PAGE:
How to combine clothes? — Guide to combining colours

Fashion is a form of creative expression; did you know we can apply various principles of art to obtain an aesthetically pleasing outfit? It often happens that colour is overlooked by many people when it comes to dressing. People often choose to wear neutral colours out of fear, but mostly because they are not familiar with the colours that we can combine. This guide aims to change how you use colours to make you stand out with your outfit.

The Chromatic Circle of Colours (colour wheel)

To know how to combine our clothes we must familiarize ourselves with the chromatic circle of colours.

Another thing to keep in mind about colours is the temperature of each one. We can classify colours as warm or cold. Warm colours have gold undertones, while cool colours have blue undertones. The easiest way to understand this is to think of warm colours as the colours that evoke sunshine and warmth and cool colours as those that impart a sense of calm and coolness.

This is especially important in the context of fashion as our skin tones need to be considered when dressing. Generally speaking, if you have a warm skin tone you will look better in warm colours and vice versa.

Colour Harmonies

Now comes the fun part. In colour theory, there are a lot of colour harmonies, but we'll focus on just the basics: monochromatic, complementary, analogous, triadic, and semi-complementary.

               Monochromatic Colours


Monochromatic colour schemes are made up of shades of a single base colour. A colour scheme of fuchsia, rose, and lemonade is a monochrome scheme.

Contrary to popular belief monochrome colours do not mean grayscale or black and white. Technically speaking, dressing in grayscale and black is monochrome, but the term does not apply exclusively to just those colours. A better term for black and white colour schemes would be achromatic, which means colourless.


Complementary Harmony 

Complementary colours are colours that are directly across from each other on the colour wheel. There are six complementary colours on the wheel. This double scheme is very attractive to the eye and is often used in films.

A word of warning: complementary colour combinations may be too strong or too bright for some. A good way to try out a complementary colour scheme without making it look too loud is to use a muted shade of one or two colours.




Analogous colours are three colons that are next to each other on the colour wheel. It is often confused with monochrome schemes. Usually there is only one dominant colour, while the others are used as accents.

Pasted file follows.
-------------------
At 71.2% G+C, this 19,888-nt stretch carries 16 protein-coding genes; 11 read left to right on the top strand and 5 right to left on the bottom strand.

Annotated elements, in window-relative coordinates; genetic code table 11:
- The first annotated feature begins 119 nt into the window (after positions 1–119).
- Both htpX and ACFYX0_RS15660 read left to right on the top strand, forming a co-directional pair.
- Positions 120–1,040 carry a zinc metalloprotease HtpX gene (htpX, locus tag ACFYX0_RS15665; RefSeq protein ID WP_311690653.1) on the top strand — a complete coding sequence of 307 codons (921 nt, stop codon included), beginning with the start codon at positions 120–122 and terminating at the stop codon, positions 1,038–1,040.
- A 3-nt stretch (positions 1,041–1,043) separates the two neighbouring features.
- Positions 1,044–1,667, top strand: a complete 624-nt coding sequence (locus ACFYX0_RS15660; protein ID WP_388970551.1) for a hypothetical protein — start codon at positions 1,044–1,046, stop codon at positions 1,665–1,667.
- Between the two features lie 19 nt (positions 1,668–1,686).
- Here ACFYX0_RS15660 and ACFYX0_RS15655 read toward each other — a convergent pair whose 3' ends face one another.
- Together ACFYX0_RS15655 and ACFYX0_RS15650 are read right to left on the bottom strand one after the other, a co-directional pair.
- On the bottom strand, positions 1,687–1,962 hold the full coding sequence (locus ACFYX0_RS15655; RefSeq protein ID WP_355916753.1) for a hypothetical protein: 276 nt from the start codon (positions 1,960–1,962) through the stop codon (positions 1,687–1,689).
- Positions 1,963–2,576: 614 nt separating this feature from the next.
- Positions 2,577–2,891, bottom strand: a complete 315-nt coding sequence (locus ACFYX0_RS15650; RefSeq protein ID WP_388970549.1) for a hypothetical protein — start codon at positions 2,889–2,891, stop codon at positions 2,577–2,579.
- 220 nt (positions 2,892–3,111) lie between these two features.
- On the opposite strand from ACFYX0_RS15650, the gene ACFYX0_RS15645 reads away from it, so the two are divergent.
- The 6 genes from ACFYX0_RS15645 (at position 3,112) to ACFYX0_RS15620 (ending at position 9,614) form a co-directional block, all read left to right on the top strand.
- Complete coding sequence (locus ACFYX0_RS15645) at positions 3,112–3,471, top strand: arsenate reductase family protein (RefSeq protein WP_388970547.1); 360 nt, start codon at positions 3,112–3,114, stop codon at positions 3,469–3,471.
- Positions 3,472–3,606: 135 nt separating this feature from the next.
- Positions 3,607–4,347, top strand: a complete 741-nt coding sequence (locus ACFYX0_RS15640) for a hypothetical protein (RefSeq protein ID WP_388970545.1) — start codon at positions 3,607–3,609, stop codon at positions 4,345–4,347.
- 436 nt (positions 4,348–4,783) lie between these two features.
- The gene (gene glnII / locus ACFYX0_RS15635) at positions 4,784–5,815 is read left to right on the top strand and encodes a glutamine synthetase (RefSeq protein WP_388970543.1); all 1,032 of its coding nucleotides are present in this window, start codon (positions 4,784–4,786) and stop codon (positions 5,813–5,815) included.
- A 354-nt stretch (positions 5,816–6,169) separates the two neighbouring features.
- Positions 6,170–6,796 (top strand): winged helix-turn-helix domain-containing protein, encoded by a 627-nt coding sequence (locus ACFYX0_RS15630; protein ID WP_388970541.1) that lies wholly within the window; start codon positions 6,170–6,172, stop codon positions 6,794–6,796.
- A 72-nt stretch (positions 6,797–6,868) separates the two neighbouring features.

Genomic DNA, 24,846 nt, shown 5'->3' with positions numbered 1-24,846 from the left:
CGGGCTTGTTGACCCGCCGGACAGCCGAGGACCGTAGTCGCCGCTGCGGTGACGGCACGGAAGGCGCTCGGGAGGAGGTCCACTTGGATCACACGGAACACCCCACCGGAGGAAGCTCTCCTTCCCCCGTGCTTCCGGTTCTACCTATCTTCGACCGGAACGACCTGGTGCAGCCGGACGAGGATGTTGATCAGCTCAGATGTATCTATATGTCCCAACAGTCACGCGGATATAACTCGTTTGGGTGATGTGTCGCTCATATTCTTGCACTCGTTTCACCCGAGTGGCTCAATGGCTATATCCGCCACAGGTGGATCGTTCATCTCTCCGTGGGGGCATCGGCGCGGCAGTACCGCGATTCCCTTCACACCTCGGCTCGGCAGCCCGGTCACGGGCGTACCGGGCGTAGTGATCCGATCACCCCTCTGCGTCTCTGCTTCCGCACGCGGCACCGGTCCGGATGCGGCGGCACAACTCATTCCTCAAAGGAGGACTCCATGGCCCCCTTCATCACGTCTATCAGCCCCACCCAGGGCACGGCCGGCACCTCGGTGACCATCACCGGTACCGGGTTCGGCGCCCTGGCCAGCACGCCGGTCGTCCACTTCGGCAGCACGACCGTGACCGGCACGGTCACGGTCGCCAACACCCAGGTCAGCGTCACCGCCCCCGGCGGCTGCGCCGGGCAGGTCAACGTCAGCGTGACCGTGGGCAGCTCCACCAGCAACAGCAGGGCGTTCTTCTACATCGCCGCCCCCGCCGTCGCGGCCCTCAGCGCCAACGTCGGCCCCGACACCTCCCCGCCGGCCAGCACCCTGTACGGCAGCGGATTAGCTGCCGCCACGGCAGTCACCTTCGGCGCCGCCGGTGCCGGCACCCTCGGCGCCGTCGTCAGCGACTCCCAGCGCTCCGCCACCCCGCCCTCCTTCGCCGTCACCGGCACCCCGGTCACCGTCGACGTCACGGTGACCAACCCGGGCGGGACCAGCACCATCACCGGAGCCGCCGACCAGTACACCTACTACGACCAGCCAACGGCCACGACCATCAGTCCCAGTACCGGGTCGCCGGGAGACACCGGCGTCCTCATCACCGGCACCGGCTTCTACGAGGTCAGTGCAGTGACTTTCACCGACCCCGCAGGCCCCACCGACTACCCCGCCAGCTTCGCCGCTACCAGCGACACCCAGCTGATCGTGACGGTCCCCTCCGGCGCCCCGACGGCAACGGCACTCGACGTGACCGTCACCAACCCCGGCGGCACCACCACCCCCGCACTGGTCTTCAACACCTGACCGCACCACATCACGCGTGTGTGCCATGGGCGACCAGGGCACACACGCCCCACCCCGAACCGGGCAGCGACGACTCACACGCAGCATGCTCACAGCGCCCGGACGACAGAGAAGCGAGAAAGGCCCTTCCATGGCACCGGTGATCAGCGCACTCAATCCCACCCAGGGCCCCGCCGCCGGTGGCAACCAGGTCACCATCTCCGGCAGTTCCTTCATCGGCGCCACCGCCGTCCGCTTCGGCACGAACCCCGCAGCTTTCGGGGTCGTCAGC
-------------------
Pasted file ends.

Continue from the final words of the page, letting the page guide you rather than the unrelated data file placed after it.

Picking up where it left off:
Analogous colour combinations are easy, safe and reliable combos, but using different shades of each colour gives a more sophisticated hue palette.

Triadic Colours

A triadic colour scheme uses three colours equidistant around the colour wheel. Triadic colour combinations look very vibrant. A classic example would be your primary colour scheme of red, blue, and yellow.

Another triadic scheme can be orange, violet and yellow (secondary). Again, if this seems too bright for you, you can go for muted tones of triadic colour schemes to make it more workable.




The semi-complementary colour scheme is a variation of the complementary colour scheme. You take a colour from the colour wheel and look at its complementary colour, then take the two colours next to it, as shown in the diagram.

This is a rather unusual way of colour matching and although it is difficult, the impact is worth it if done correctly.


Neutral Colours

When talking about colour in the context of fashion, we can't forget neutral colours. Neutrals often make up the bulk of our wardrobes and some are content to have a dresser exclusively in neutral colours. Think of neutrals as colours that can be paired with just about anything. Common neutrals in fashion are black, white, navy blue, grey and brown, along with myriad shades of each. Less common are olive, brown, and some very dark, muted shades of plum.


It is important to remember that there are thousands of colours and therefore thousands of possible combinations. This guide is just a simple introduction. Look around you and you'll see all sorts of unexpected colour palettes.